Named Oxford test of English, the new assessment tool promises to combine OUP’s educational expertise and adaptive technology to simplify the process and improve the experience for candidates.
“We’ve worked hard to combine our decades of education experience with twenty-first century technology”
“In a world where many universities and employers demand evidence of an applicant’s English language proficiency, learners need a cost-effective, fast way to certify their skills,” OUP ELT division manager Peter Marshall said.
“This is why the Oxford Test of English provides test results in only two weeks, at a more affordable price than many traditional proficiency tests.”
The OTE uses adaptive technology to test reading and listening, changing test items in real time according to the candidate’s ability.
“We’ve worked hard to combine our decades of education experience with twenty-first-century technology, and the result is a test that assesses candidates based on their actual ability, not their assumed ability,” Marshall added.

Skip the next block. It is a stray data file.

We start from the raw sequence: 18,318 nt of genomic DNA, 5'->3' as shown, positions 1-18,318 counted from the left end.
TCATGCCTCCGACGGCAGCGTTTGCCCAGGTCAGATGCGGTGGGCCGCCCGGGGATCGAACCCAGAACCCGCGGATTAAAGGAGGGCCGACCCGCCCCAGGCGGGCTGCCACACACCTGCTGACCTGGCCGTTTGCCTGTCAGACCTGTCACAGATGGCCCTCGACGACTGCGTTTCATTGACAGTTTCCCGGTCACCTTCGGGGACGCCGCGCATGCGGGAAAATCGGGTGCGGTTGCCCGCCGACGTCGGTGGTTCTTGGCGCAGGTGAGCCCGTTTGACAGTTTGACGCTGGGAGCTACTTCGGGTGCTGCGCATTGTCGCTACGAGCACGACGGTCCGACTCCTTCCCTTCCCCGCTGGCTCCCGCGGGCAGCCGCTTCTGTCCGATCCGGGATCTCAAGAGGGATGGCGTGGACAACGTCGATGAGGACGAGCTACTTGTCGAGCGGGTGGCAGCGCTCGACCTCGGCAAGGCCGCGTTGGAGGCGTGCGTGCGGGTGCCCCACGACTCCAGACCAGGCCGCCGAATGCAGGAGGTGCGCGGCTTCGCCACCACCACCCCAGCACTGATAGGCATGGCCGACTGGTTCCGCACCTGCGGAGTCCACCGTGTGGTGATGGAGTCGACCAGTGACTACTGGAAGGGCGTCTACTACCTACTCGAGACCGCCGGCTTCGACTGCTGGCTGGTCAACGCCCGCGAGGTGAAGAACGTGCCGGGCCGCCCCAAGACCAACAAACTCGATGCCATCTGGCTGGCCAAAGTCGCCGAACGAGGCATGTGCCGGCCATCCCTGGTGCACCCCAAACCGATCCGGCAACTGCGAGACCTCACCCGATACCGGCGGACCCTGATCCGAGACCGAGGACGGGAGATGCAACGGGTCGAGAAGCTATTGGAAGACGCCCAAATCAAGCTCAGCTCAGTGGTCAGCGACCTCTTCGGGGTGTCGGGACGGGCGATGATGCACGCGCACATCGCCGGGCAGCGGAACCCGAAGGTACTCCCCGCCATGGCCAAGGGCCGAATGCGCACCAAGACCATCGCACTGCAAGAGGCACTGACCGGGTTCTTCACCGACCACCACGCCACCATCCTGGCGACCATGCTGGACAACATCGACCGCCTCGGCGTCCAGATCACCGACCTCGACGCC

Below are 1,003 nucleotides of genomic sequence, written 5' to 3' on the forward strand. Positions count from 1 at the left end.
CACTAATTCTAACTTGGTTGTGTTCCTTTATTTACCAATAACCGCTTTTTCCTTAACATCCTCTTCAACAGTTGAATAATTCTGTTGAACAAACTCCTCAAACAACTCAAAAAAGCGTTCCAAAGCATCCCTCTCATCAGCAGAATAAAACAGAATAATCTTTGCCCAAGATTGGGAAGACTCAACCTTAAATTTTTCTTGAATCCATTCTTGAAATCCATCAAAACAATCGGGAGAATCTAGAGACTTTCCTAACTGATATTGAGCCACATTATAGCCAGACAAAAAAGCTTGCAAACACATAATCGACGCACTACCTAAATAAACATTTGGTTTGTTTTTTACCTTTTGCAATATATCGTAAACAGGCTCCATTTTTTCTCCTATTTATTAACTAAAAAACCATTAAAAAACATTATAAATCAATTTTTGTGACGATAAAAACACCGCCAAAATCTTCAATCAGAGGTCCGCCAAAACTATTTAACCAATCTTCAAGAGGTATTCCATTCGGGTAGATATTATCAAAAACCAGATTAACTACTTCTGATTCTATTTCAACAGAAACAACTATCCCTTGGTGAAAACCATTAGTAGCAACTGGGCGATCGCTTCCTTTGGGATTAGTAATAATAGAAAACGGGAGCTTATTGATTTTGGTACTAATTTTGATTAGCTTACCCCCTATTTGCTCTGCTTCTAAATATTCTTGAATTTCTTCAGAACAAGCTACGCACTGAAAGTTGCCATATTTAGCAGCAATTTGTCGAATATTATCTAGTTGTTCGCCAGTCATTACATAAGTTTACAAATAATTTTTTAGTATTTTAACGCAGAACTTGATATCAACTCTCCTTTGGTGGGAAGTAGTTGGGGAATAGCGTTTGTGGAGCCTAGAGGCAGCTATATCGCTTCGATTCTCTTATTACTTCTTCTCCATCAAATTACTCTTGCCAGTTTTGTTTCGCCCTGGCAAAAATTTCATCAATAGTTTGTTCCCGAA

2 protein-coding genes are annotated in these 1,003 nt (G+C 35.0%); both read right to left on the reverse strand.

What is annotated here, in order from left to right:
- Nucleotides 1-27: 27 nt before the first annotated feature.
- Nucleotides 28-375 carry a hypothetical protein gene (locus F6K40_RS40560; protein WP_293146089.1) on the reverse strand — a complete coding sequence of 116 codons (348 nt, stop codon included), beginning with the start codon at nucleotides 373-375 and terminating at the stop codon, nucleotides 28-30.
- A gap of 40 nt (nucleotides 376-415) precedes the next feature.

The test is modular, which allows students to re-sit specific modules if needed rather than the whole test and it’s on demand, available 24/7, Marshall told The PIE.
Listing other factors that make the new test stand out, he explained that the online-delivered speaking component contains a variety of tasks, covering a broader range of speaking situations than other machine-marked speaking tests – for example, register (formal or informal).
The test was piloted in Spain over a 24-month period and it is recognised by the majority of Spanish universities, OUP relayed. It is now being launched in test centres across 12 countries around the world.
Providing a certification at B1, B2 and A2, the test will be made available to young learners from 2020.